It's common to refer to a scale itself as "two dimensional" when its lattice diagram is 2D up to octave equivalence, and so on. Such a scale has two generators for its lattice diagram, but it has three generators when we are required to generate the notes in every octave separately. Usually the equivalence relation for a given scale, such as the octave or tritave is treated as fixed, but its other generators may often be chosen in many different ways, all of which generate the same pattern of pitches though organized in different ways.

Any interval such as 15/8 which can be got by combining those intervals will be somewhere in the lattice. As with the pentatonic example, then there are many ways to choose the two generators for its lattice diagram. For instance the same lattice can be generated using

  • 5/1 and 3/1
  • 5/4 and 3/2
  • 6/5 and 3/2
  • 6/5 and 5/4

amongst many other possibilities.

A scale with a two dimensional lattice diagram (up to octave equivalence) normally, but not always, has rank 3 once you treat the octave as a generator along with the others. If it has a one dimensional lattice diagram, it usually has rank 2 and so on. However twelve equal or any equal temperament has a one dimensional lattice diagram - just a straight line. But it only needs one generator, the semitone. Of course you can use two generators, such as the fifth and the octave, to generate twelve equal and in some ways that's a better way to think about it. However, the rank is defined using the minimum set of generators, and in that sense, it is rank 1.

The same can happen in 2D. For instance, divide the octave into three equal parts (the equal tempered major third) so one generator of 400 cents, and as a second generator use a step of 15 cents. It's got a good approximation for 5/4 as 400 cents - 15 cents. It has a two dimensional lattice diagram. But the octave is not needed as a generator so it has rank 2, not 3.

Tuning theorists therefore often work with "Octave specific" latices - in other words they will show the lattice, or if they show it in 2D they do that on the understanding that this is a single slice in a larger lattice rather than using octave equivalence.

As with the one dimensional case of the phi tunings, this generalizes to tunings that have any pair of generating intervals, which need not be thought of as approximating just intonation intervals in any way. The 2D regular tunings that approximate harmonic series intervals are amongst the ones of especial interest to musicians of course.

Looked at this way then a meantone scale is then a result of tempering the 5/4 or the 3/2 or both in such a way as to make the tempered 81/80 "vanish" - you want the result of sequence of tempered fifths C G D A E to be exactly the same as the tempered major third from C - E. So in this system the tempered 81/80 transforms into the unison, as the two versions of the note E are identical. In quarter comma meantone the fifth is tempered and the major third kept pure. In other meantone scales both are tempered.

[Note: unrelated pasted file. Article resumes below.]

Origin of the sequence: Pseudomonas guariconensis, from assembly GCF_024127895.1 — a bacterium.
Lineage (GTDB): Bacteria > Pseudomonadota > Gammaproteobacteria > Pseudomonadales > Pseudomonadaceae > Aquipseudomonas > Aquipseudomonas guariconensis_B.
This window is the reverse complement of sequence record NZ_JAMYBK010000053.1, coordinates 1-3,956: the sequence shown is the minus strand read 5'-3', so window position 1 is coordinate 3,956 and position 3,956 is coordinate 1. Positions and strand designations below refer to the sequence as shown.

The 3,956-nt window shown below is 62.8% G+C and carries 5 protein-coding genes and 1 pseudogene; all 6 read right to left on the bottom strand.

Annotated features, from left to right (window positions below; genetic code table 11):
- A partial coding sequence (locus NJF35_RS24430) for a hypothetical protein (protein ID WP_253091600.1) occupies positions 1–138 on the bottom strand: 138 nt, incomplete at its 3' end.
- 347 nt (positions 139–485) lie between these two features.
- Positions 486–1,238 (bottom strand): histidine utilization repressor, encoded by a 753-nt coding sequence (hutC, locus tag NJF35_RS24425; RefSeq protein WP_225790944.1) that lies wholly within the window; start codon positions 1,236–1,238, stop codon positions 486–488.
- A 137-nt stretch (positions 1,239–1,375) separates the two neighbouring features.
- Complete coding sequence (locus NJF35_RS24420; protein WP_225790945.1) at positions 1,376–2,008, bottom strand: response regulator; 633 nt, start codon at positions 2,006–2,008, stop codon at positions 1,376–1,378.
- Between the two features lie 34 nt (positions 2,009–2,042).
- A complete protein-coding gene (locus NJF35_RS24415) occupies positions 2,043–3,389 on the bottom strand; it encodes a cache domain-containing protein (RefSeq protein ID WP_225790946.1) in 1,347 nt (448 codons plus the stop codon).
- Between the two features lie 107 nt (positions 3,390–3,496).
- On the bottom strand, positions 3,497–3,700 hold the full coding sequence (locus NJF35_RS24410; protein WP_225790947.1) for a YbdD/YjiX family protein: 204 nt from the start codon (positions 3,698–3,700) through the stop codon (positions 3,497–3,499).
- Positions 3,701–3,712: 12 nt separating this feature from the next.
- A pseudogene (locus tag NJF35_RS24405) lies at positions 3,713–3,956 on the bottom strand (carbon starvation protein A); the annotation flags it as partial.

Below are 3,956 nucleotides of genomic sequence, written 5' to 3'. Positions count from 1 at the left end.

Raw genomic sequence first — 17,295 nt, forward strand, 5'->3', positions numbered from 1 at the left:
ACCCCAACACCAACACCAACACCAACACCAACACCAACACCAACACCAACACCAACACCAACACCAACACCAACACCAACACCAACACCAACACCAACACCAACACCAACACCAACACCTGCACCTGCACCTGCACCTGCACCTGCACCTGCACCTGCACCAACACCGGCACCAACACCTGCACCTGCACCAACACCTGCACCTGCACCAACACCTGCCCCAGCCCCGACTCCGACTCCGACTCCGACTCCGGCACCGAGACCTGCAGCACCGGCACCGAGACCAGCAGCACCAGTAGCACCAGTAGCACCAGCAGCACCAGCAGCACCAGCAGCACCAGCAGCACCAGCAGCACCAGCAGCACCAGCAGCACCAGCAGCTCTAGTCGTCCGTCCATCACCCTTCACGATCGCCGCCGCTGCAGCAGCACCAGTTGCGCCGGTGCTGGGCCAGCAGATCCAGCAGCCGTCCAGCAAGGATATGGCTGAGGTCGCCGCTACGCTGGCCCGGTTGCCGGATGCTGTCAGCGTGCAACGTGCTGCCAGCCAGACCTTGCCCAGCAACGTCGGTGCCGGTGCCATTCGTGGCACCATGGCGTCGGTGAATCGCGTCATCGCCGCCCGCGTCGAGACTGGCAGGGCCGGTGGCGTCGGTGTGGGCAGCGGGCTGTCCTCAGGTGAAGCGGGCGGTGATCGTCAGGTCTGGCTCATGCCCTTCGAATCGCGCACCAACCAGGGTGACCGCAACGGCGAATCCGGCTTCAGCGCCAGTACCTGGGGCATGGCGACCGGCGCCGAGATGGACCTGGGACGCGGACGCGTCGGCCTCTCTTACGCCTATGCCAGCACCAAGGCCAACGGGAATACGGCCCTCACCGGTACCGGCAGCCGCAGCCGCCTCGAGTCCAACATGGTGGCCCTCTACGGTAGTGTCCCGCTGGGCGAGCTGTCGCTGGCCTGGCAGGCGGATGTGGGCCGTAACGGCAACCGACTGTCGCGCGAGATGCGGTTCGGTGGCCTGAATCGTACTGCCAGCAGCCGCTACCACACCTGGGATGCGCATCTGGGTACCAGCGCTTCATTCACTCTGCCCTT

The 7/4 can also be treated as another generator leading us to a three dimensional just intonation lattice and higher dimensions are also possible using intervals such as 11/8 and 13/8 which can't be obtained using any of the previous intervals.

We can now explain the concept of a regular temperament. It is similar to the idea of a linear temperament but involves two or more tempered generating intervals. So for instance you can start from a three dimensional lattice involving 3/2, 5/4 and 7/4 and then by tempering you can define the tempered 7/4 in terms of tempered 3/2s and 5/4s so eliminating it and reducing the dimension of the lattice, for instance from 3D to 2D. Typically this is done by transforming one or more of the various musical "commas" or small intervals into the unison, so causing the comma to "vanish" as with the example of 81/80 for the meantone tunings. Sometimes several commas are tempered at once reducing the dimension by more than one e.g. from 4D to 2D or from 3D to 1D.

With this background, we can now define a regular temperament as a regular tuning in which the generating intervals are interpreted as tempered just intonation intervals. Usually the result is that one or more musical commas is tempered to the unison and so vanishes.

As with a regular tuning, often one of the intervals used to generate the tuning is treated as a musical equivalence, and is not shown in the diagrams or treated as a generator. The most common choice of interval for a musical equivalence is again the octave.

Though many regular tunings are also used as regular temperaments, some are not intended to be used in this way at all. The phi tunings are a good example of regular tunings that are not intended as regular temperaments.

  1. 1.0 1.1 Erlich, Paul (Summer 2006). "A Middle Path Between Just Intonation and the Equal Temperaments Part 1" (PDF). Xenharmonikôn, An Informal Journal of Experimental Music,. 18.